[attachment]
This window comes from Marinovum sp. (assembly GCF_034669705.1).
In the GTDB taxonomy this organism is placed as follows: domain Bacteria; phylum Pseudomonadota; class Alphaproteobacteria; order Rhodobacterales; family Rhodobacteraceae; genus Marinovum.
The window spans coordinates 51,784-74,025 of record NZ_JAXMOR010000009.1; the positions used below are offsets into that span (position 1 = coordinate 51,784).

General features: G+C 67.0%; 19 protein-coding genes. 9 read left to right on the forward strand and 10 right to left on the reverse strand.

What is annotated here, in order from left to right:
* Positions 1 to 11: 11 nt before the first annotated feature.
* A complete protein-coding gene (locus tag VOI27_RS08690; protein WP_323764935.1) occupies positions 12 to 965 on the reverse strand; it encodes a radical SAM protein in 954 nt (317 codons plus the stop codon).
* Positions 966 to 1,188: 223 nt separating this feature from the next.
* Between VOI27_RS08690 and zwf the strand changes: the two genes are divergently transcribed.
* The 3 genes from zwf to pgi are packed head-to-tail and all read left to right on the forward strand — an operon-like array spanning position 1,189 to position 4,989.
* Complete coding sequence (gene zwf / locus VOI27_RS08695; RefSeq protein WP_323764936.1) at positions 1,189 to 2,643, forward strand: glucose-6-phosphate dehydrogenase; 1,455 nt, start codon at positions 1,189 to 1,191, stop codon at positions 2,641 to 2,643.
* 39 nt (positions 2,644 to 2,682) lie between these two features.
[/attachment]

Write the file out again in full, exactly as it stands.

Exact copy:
This window comes from Marinovum sp. (assembly GCF_034669705.1).
In the GTDB taxonomy this organism is placed as follows: domain Bacteria; phylum Pseudomonadota; class Alphaproteobacteria; order Rhodobacterales; family Rhodobacteraceae; genus Marinovum.
The window spans coordinates 51,784-74,025 of record NZ_JAXMOR010000009.1; the positions used below are offsets into that span (position 1 = coordinate 51,784).

General features: G+C 67.0%; 19 protein-coding genes. 9 read left to right on the forward strand and 10 right to left on the reverse strand.

What is annotated here, in order from left to right:
* Positions 1 to 11: 11 nt before the first annotated feature.
* A complete protein-coding gene (locus tag VOI27_RS08690; protein WP_323764935.1) occupies positions 12 to 965 on the reverse strand; it encodes a radical SAM protein in 954 nt (317 codons plus the stop codon).
* Positions 966 to 1,188: 223 nt separating this feature from the next.
* Between VOI27_RS08690 and zwf the strand changes: the two genes are divergently transcribed.
* The 3 genes from zwf to pgi are packed head-to-tail and all read left to right on the forward strand — an operon-like array spanning position 1,189 to position 4,989.
* Complete coding sequence (gene zwf / locus VOI27_RS08695; RefSeq protein WP_323764936.1) at positions 1,189 to 2,643, forward strand: glucose-6-phosphate dehydrogenase; 1,455 nt, start codon at positions 1,189 to 1,191, stop codon at positions 2,641 to 2,643.
* 39 nt (positions 2,644 to 2,682) lie between these two features.